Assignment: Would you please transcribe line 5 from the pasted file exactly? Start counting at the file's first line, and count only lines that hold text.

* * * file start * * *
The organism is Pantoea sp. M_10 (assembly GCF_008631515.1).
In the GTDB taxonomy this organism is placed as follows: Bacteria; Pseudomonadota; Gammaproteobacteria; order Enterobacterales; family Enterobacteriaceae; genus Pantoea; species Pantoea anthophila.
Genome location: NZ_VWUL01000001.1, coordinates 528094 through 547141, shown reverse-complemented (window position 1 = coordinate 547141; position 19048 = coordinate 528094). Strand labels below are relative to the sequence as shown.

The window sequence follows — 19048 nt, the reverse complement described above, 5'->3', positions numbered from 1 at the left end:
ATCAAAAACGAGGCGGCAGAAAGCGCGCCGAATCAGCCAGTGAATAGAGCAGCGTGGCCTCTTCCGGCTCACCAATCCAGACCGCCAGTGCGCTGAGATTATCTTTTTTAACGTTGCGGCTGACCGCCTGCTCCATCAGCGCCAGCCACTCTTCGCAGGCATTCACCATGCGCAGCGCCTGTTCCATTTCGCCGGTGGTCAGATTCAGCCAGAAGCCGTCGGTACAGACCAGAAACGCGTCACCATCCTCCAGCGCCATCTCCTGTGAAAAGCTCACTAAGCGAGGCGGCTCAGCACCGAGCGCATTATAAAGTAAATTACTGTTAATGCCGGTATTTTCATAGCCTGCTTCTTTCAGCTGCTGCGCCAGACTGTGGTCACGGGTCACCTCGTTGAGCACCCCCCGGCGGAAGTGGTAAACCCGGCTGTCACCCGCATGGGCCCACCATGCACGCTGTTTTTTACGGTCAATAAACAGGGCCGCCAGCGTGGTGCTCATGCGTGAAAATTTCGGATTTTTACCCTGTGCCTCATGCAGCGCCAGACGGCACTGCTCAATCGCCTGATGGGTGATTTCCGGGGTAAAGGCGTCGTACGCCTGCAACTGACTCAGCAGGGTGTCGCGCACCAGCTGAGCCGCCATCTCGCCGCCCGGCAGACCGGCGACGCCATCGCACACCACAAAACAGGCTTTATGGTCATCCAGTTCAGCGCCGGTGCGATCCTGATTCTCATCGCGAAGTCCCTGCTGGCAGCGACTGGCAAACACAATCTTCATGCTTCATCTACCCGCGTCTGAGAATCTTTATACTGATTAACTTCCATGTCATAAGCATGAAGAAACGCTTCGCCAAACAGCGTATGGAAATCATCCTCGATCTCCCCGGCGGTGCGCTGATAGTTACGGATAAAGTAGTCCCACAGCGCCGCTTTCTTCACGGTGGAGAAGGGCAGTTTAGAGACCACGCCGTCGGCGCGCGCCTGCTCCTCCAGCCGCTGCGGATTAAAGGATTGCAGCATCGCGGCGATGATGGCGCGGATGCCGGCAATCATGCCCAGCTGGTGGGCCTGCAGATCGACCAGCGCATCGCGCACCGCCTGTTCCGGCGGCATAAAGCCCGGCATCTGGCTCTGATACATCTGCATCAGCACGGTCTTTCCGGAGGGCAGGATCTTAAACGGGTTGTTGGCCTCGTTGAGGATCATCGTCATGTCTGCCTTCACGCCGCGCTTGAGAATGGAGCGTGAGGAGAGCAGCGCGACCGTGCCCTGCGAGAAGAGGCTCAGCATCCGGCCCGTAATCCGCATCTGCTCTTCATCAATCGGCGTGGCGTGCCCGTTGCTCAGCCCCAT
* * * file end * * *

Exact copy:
ATCAAAAACGAGGCGGCAGAAAGCGCGCCGAATCAGCCAGTGAATAGAGCAGCGTGGCCTCTTCCGGCTCACCAATCCAGACCGCCAGTGCGCTGAGATTATCTTTTTTAACGTTGCGGCTGACCGCCTGCTCCATCAGCGCCAGCCACTCTTCGCAGGCATTCACCATGCGCAGCGCCTGTTCCATTTCGCCGGTGGTCAGATTCAGCCAGAAGCCGTCGGTACAGACCAGAAACGCGTCACCATCCTCCAGCGCCATCTCCTGTGAAAAGCTCACTAAGCGAGGCGGCTCAGCACCGAGCGCATTATAAAGTAAATTACTGTTAATGCCGGTATTTTCATAGCCTGCTTCTTTCAGCTGCTGCGCCAGACTGTGGTCACGGGTCACCTCGTTGAGCACCCCCCGGCGGAAGTGGTAAACCCGGCTGTCACCCGCATGGGCCCACCATGCACGCTGTTTTTTACGGTCAATAAACAGGGCCGCCAGCGTGGTGCTCATGCGTGAAAATTTCGGATTTTTACCCTGTGCCTCATGCAGCGCCAGACGGCACTGCTCAATCGCCTGATGGGTGATTTCCGGGGTAAAGGCGTCGTACGCCTGCAACTGACTCAGCAGGGTGTCGCGCACCAGCTGAGCCGCCATCTCGCCGCCCGGCAGACCGGCGACGCCATCGCACACCACAAAACAGGCTTTATGGTCATCCAGTTCAGCGCCGGTGCGATCCTGATTCTCATCGCGAAGTCCCTGCTGGCAGCGACTGGCAAACACAATCTTCATGCTTCATCTACCCGCGTCTGAGAATCTTTATACTGATTAACTTCCATGTCATAAGCATGAAGAAACGCTTCGCCAAACAGCGTATGGAAATCATCCTCGATCTCCCCGGCGGTGCGCTGATAGTTACGGATAAAGTAGTCCCACAGCGCCGCTTTCTTCACGGTGGAGAAGGGCAGTTTAGAGACCACGCCGTCGGCGCGCGCCTGCTCCTCCAGCCGCTGCGGATTAAAGGATTGCAGCATCGCGGCGATGATGGCGCGGATGCCGGCAATCATGCCCAGCTGGTGGGCCTGCAGATCGACCAGCGCATCGCGCACCGCCTGTTCCGGCGGCATAAAGCCCGGCATCTGGCTCTGATACATCTGCATCAGCACGGTCTTTCCGGAGGGCAGGATCTTAAACGGGTTGTTGGCCTCGTTGAGGATCATCGTCATGTCTGCCTTCACGCCGCGCTTGAGAATGGAGCGTGAGGAGAGCAGCGCGACCGTGCCCTGCGAGAAGAGGCTCAGCATCCGGCCCGTAATCCGCATCTGCTCTTCATCAATCGGCGTGGCGTGCCCGTTGCTCAGCCCCAT